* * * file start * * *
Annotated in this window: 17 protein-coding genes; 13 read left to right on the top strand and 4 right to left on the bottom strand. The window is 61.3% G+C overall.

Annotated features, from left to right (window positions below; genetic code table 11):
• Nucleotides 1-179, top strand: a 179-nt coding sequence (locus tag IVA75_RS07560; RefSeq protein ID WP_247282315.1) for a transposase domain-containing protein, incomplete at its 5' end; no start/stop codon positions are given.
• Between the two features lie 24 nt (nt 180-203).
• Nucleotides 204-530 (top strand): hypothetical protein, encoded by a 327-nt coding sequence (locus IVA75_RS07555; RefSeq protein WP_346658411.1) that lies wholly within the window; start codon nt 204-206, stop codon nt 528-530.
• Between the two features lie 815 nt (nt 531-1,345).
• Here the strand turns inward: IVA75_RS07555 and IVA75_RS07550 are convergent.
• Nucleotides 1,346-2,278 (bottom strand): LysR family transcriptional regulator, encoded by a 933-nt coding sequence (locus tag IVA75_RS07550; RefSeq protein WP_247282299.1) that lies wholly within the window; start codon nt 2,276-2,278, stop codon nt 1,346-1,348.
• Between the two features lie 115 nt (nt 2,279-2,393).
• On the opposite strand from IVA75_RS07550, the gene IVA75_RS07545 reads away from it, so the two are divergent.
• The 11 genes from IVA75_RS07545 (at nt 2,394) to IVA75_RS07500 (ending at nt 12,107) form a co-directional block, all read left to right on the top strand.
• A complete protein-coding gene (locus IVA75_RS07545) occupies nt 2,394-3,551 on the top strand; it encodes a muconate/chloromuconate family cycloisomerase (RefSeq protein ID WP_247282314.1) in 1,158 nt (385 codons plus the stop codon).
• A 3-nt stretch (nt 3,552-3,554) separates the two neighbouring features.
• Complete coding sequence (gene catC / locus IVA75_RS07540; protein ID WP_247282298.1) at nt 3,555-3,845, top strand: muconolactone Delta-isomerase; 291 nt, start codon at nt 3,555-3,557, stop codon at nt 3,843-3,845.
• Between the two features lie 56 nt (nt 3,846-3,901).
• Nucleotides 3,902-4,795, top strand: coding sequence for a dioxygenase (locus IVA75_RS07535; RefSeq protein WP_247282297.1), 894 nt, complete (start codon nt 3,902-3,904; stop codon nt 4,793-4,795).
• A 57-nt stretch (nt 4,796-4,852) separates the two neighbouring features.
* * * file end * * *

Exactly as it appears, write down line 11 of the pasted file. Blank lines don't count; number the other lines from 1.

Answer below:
• The 11 genes from IVA75_RS07545 (at nt 2,394) to IVA75_RS07500 (ending at nt 12,107) form a co-directional block, all read left to right on the top strand.